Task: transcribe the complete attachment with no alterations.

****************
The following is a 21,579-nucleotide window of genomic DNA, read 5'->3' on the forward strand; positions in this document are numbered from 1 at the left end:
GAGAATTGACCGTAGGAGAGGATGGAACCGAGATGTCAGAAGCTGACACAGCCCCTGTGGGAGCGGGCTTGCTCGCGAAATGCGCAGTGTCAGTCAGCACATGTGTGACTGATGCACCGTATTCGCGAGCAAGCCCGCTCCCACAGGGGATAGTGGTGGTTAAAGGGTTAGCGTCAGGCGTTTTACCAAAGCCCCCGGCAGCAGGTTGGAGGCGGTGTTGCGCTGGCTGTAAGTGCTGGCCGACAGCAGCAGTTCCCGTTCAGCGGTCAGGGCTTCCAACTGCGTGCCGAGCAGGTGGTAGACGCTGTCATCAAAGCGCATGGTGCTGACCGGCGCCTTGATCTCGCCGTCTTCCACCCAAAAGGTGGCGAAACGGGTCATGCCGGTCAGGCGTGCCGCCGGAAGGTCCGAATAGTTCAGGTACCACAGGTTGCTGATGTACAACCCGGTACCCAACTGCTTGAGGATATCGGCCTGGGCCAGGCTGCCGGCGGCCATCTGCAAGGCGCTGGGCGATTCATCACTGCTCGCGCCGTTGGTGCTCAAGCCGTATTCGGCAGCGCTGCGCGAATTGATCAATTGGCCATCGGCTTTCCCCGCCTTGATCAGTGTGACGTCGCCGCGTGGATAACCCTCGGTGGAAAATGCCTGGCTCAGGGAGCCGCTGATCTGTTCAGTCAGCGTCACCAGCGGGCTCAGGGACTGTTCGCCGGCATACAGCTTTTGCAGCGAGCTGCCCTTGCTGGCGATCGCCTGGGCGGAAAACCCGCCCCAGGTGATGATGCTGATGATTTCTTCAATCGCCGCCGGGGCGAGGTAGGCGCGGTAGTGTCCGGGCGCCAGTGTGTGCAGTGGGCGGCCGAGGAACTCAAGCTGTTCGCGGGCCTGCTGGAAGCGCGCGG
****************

The following is a 21,579-nucleotide window of genomic DNA, read 5'->3' on the forward strand; positions in this document are numbered from 1 at the left end:
GAGAATTGACCGTAGGAGAGGATGGAACCGAGATGTCAGAAGCTGACACAGCCCCTGTGGGAGCGGGCTTGCTCGCGAAATGCGCAGTGTCAGTCAGCACATGTGTGACTGATGCACCGTATTCGCGAGCAAGCCCGCTCCCACAGGGGATAGTGGTGGTTAAAGGGTTAGCGTCAGGCGTTTTACCAAAGCCCCCGGCAGCAGGTTGGAGGCGGTGTTGCGCTGGCTGTAAGTGCTGGCCGACAGCAGCAGTTCCCGTTCAGCGGTCAGGGCTTCCAACTGCGTGCCGAGCAGGTGGTAGACGCTGTCATCAAAGCGCATGGTGCTGACCGGCGCCTTGATCTCGCCGTCTTCCACCCAAAAGGTGGCGAAACGGGTCATGCCGGTCAGGCGTGCCGCCGGAAGGTCCGAATAGTTCAGGTACCACAGGTTGCTGATGTACAACCCGGTACCCAACTGCTTGAGGATATCGGCCTGGGCCAGGCTGCCGGCGGCCATCTGCAAGGCGCTGGGCGATTCATCACTGCTCGCGCCGTTGGTGCTCAAGCCGTATTCGGCAGCGCTGCGCGAATTGATCAATTGGCCATCGGCTTTCCCCGCCTTGATCAGTGTGACGTCGCCGCGTGGATAACCCTCGGTGGAAAATGCCTGGCTCAGGGAGCCGCTGATCTGTTCAGTCAGCGTCACCAGCGGGCTCAGGGACTGTTCGCCGGCATACAGCTTTTGCAGCGAGCTGCCCTTGCTGGCGATCGCCTGGGCGGAAAACCCGCCCCAGGTGATGATGCTGATGATTTCTTCAATCGCCGCCGGGGCGAGGTAGGCGCGGTAGTGTCCGGGCGCCAGTGTGTGCAGTGGGCGGCCGAGGAACTCAAGCTGTTCGCGGGCCTGCTGGAAGCGCGCGG